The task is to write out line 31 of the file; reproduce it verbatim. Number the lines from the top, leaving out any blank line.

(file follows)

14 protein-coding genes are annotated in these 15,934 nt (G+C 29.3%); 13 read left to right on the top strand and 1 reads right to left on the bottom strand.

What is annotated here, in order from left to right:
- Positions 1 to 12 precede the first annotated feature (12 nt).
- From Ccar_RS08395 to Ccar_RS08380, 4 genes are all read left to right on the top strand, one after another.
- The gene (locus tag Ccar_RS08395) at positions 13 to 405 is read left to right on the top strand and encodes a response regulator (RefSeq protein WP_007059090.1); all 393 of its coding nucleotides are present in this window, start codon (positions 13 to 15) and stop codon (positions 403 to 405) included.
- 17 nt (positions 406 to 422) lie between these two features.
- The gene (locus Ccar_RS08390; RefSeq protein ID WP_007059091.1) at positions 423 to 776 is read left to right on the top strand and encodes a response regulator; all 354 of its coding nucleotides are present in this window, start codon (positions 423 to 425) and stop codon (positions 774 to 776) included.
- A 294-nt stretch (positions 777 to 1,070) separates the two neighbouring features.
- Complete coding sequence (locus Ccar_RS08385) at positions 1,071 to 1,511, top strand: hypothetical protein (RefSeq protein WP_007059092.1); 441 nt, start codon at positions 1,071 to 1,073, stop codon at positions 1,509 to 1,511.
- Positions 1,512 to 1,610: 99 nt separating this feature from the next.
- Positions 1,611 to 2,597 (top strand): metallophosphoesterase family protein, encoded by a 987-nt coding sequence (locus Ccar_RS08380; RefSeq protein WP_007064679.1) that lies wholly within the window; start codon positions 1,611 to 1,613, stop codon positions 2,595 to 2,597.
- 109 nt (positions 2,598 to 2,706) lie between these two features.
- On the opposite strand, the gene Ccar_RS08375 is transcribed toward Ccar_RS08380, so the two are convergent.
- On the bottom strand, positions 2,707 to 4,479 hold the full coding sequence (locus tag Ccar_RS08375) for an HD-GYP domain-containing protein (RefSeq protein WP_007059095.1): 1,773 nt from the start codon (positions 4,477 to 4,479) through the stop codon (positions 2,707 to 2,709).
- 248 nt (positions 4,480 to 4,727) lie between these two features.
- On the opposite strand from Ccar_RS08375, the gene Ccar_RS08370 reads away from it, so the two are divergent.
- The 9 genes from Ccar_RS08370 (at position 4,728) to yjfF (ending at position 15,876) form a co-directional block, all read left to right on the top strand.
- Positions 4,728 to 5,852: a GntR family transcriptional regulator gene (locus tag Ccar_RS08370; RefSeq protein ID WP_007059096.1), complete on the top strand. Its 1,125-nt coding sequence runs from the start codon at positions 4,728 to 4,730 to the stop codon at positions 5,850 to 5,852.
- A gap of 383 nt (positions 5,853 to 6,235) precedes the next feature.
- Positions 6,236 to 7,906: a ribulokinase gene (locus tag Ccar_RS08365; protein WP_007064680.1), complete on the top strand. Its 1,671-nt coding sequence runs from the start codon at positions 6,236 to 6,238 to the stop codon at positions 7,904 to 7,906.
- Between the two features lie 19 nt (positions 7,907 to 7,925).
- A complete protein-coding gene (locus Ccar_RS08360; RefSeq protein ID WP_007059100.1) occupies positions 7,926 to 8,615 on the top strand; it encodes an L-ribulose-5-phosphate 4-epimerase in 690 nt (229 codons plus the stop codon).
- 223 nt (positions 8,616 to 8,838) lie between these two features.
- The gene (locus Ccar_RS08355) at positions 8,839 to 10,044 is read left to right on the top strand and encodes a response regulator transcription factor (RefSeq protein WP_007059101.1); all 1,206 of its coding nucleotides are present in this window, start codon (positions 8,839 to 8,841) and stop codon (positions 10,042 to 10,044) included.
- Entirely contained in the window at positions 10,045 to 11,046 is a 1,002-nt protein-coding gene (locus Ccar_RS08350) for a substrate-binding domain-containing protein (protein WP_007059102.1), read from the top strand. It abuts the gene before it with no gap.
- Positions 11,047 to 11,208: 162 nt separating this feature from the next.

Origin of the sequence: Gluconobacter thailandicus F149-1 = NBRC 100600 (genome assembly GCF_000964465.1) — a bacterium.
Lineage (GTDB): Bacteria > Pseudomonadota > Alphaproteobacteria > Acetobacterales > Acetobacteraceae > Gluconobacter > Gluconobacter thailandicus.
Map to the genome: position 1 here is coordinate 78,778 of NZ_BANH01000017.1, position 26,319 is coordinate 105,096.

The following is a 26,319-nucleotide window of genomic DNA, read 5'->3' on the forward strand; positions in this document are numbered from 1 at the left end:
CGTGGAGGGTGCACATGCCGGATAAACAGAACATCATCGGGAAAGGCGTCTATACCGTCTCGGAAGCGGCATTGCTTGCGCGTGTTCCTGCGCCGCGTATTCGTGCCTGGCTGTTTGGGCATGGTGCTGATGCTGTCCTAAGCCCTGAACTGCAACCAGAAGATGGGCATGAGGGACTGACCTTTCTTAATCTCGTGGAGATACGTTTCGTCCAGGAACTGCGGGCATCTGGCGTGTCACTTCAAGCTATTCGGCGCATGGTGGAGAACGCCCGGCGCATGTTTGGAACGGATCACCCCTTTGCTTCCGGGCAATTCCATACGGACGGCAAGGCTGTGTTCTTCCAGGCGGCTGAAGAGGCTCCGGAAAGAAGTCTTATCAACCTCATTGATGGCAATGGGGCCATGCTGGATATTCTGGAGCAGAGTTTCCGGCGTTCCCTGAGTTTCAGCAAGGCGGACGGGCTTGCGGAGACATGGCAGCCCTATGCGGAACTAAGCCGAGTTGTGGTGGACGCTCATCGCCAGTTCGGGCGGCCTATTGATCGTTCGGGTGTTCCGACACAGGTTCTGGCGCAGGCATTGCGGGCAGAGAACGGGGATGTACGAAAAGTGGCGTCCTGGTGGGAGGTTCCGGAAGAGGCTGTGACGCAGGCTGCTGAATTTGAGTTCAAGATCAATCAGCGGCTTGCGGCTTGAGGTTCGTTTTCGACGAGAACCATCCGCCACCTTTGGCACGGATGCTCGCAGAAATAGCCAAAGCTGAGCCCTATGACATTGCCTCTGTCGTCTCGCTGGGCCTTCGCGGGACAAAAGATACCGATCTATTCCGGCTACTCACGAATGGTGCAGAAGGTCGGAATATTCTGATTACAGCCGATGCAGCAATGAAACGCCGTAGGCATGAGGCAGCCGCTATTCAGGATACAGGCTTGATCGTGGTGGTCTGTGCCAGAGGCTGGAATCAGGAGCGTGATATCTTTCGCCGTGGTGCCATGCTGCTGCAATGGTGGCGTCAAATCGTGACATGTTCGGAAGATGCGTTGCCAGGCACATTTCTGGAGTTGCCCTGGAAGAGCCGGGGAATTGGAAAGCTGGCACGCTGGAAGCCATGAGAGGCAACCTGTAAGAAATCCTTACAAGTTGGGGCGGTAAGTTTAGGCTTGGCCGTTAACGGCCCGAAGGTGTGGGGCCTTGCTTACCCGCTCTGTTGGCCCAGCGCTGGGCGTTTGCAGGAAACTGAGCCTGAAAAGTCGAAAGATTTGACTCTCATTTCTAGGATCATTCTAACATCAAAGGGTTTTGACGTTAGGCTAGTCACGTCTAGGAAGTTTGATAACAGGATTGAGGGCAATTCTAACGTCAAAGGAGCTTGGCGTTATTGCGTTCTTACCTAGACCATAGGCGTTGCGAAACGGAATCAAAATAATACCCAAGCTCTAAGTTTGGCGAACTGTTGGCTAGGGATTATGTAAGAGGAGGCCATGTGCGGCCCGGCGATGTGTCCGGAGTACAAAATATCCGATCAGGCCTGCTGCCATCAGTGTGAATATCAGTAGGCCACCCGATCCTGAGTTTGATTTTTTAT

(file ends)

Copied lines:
CGTGGAGGGTGCACATGCCGGATAAACAGAACATCATCGGGAAAGGCGTCTATACCGTCTCGGAAGCGGCATTGCTTGCGCGTGTTCCTGCGCCGCGTATTCGTGCCTGGCTGTTTGGGCATGGTGCTGATGCTGTCCTAAGCCCTGAACTGCAACCAGAAGATGGGCATGAGGGACTGACCTTTCTTAATCTCGTGGAGATACGTTTCGTCCAGGAACTGCGGGCATCTGGCGTGTCACTTCAAGCTATTCGGCGCATGGTGGAGAACGCCCGGCGCATGTTTGGAACGGATCACCCCTTTGCTTCCGGGCAATTCCATACGGACGGCAAGGCTGTGTTCTTCCAGGCGGCTGAAGAGGCTCCGGAAAGAAGTCTTATCAACCTCATTGATGGCAATGGGGCCATGCTGGATATTCTGGAGCAGAGTTTCCGGCGTTCCCTGAGTTTCAGCAAGGCGGACGGGCTTGCGGAGACATGGCAGCCCTATGCGGAACTAAGCCGAGTTGTGGTGGACGCTCATCGCCAGTTCGGGCGGCCTATTGATCGTTCGGGTGTTCCGACACAGGTTCTGGCGCAGGCATTGCGGGCAGAGAACGGGGATGTACGAAAAGTGGCGTCCTGGTGGGAGGTTCCGGAAGAGGCTGTGACGCAGGCTGCTGAATTTGAGTTCAAGATCAATCAGCGGCTTGCGGCTTGAGGTTCGTTTTCGACGAGAACCATCCGCCACCTTTGGCACGGATGCTCGCAGAAATAGCCAAAGCTGAGCCCTATGACATTGCCTCTGTCGTCTCGCTGGGCCTTCGCGGGACAAAAGATACCGATCTATTCCGGCTACTCACGAATGGTGCAGAAGGTCGGAATATTCTGATTACAGCCGATGCAGCAATGAAACGCCGTAGGCATGAGGCAGCCGCTATTCAGGATACAGGCTTGATCGTGGTGGTCTGTGCCAGAGGCTGGAATCAGGAGCGTGATATCTTTCGCCGTGGTGCCATGCTGCTGCAATGGTGGCGTCAAATCGTGACATGTTCGGAAGATGCGTTGCCAGGCACATTTCTGGAGTTGCCCTGGAAGAGCCGGGGAATTGGAAAGCTGGCACGCTGGAAGCCATGAGAGGCAACCTGTAAGAAATCCTTACAAGTTGGGGCGGTAAGTTTAGGCTTGGCCGTTAACGGCCCGAAGGTGTGGGGCCTTGCTTACCCGCTCTGTTGGCCCAGCGCTGGGCGTTTGCAGGAAACTGAGCCTGAAAAGTCGAAAGATTTGACTCTCATTTCTAGGATCATTCTAACATCAAAGGGTTTTGACGTTAGGCTAGTCACGTCTAGGAAGTTTGATAACAGGATTGAGGGCAATTCTAACGTCAAAGGAGCTTGGCGTTATTGCGTTCTTACCTAGACCATAGGCGTTGCGAAACGGAATCAAAATAATACCCAAGCTCTAAGTTTGGCGAACTGTTGGCTAGGGATTATGTAAGAGGAGGCCATGTGCGGCCCGGCGATGTGTCCGGAGTACAAAATATCCGATCAGGCCTGCTGCCATCAGTGTGAATATCAGTAGGCCACCCGATCCTGAGTTTGATTTTTTAT